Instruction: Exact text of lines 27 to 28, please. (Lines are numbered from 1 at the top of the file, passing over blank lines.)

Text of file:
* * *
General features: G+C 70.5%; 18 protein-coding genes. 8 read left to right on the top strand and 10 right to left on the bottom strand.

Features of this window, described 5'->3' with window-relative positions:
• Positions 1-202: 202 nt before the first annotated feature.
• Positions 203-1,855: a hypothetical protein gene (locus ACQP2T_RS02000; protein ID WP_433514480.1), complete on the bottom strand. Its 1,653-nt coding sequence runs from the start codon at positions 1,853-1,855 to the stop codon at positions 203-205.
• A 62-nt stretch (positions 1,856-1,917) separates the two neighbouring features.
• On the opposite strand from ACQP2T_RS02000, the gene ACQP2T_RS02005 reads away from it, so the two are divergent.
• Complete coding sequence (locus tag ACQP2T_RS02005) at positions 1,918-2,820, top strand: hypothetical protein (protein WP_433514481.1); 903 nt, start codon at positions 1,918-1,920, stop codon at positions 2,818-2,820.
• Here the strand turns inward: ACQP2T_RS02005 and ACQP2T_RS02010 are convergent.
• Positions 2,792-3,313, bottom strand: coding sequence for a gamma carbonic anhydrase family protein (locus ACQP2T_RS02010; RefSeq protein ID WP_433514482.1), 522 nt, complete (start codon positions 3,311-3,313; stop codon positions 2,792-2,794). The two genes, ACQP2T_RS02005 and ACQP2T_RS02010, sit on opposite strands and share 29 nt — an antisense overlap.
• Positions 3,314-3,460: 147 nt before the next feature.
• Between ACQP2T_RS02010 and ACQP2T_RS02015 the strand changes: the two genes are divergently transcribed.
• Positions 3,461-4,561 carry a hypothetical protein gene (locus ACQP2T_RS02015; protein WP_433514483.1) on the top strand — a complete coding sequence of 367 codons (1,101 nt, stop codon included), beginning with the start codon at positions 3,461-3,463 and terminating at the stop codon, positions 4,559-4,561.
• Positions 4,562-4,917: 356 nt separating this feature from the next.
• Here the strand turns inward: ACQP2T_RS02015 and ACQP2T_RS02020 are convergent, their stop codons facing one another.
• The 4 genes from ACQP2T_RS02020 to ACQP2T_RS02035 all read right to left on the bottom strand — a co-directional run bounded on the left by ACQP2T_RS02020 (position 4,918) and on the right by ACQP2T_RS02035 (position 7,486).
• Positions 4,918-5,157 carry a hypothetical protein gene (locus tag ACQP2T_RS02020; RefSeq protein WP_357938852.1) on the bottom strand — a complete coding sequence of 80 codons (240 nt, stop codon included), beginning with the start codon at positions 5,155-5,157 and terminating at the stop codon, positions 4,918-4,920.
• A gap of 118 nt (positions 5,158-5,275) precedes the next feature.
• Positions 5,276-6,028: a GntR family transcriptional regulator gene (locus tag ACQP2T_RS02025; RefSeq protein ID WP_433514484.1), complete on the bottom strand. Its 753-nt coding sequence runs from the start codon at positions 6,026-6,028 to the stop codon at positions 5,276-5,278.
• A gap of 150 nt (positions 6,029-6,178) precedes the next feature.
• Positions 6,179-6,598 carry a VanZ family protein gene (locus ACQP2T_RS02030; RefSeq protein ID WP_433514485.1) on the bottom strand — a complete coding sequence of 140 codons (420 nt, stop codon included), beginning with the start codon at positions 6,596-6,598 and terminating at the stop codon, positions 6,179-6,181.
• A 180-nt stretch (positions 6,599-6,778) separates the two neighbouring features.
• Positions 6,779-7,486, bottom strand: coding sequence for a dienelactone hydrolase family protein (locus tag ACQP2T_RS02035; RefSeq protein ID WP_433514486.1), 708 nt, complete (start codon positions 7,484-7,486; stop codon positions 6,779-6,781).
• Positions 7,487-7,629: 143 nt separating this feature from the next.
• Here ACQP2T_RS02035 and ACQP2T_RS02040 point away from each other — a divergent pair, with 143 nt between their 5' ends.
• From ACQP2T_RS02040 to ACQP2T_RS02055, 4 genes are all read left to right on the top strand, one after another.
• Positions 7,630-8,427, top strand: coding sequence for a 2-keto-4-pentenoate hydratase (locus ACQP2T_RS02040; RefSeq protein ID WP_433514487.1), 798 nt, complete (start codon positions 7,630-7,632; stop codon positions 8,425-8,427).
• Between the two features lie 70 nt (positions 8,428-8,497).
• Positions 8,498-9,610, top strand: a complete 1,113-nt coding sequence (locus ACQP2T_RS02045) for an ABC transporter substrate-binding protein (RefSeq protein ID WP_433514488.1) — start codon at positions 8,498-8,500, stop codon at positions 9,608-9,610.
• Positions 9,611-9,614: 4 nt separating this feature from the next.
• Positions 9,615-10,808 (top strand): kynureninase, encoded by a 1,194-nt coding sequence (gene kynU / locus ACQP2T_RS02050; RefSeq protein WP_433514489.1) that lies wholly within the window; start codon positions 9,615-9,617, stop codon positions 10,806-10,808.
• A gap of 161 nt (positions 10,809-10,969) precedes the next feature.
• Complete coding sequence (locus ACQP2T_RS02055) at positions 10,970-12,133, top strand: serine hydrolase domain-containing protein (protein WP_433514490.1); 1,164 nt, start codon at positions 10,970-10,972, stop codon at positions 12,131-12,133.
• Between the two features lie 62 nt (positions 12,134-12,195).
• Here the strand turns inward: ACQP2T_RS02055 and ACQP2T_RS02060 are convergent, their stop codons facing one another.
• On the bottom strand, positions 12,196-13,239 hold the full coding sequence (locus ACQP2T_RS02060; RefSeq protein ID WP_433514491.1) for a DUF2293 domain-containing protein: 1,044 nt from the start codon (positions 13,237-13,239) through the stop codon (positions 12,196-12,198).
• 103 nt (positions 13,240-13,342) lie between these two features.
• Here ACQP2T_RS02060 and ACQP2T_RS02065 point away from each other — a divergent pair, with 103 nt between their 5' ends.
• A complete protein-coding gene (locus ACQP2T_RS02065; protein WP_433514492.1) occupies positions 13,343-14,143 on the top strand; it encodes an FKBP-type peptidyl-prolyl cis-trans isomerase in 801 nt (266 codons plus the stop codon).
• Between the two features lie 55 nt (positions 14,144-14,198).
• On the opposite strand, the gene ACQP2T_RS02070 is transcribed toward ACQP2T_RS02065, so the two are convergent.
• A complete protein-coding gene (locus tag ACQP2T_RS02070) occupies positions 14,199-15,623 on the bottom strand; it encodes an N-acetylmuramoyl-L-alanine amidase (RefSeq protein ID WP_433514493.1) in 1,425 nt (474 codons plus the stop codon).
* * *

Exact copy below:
• Between the two features lie 70 nt (positions 8,428-8,497).
• Positions 8,498-9,610, top strand: a complete 1,113-nt coding sequence (locus ACQP2T_RS02045) for an ABC transporter substrate-binding protein (RefSeq protein ID WP_433514488.1) — start codon at positions 8,498-8,500, stop codon at positions 9,608-9,610.